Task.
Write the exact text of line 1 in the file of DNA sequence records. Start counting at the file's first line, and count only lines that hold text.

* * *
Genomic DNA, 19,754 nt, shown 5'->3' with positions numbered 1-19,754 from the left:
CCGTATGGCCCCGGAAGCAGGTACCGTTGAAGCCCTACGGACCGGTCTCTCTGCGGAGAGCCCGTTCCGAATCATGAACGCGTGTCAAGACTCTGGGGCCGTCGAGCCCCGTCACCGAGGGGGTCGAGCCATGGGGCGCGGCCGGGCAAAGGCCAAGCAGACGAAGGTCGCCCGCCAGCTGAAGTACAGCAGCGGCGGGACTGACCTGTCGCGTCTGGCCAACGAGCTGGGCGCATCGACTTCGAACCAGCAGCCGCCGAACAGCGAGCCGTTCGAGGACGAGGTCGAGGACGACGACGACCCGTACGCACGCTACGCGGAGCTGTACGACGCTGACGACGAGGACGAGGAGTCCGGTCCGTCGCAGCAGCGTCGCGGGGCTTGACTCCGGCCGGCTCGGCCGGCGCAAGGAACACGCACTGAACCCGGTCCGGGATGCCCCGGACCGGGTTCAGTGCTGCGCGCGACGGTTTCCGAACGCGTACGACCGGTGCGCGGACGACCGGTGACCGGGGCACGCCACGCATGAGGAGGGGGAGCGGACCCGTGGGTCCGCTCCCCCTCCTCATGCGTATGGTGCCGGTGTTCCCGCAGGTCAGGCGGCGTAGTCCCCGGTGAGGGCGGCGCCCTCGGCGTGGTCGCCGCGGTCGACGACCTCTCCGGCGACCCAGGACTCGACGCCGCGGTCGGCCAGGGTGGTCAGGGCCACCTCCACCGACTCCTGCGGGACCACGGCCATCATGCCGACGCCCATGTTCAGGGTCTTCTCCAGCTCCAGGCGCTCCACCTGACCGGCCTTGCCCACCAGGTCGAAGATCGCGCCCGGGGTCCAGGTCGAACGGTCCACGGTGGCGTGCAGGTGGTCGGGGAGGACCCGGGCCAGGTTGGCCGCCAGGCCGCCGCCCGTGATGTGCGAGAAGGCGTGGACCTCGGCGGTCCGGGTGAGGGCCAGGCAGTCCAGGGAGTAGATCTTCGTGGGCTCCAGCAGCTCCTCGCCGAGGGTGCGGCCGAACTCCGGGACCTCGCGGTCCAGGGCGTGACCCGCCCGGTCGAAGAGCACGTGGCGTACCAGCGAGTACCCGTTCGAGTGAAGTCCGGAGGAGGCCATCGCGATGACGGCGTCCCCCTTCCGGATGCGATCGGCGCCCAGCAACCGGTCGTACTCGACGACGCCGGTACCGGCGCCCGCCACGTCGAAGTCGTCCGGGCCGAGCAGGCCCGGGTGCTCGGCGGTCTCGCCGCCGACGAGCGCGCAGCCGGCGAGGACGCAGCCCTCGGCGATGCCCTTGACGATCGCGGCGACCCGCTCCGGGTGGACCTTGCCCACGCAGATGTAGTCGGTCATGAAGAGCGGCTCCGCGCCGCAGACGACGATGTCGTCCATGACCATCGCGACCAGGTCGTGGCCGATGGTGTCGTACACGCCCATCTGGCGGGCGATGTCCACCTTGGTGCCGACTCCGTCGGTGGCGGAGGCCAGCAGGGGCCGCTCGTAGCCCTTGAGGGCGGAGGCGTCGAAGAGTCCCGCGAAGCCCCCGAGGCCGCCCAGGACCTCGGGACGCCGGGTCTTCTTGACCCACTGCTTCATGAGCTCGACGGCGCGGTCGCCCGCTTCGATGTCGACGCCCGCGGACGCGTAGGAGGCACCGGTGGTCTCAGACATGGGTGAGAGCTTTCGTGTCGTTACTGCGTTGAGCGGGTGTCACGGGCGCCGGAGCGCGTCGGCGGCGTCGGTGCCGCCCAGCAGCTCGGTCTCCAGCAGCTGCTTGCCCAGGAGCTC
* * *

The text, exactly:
Genomic DNA, 19,754 nt, shown 5'->3' with positions numbered 1-19,754 from the left: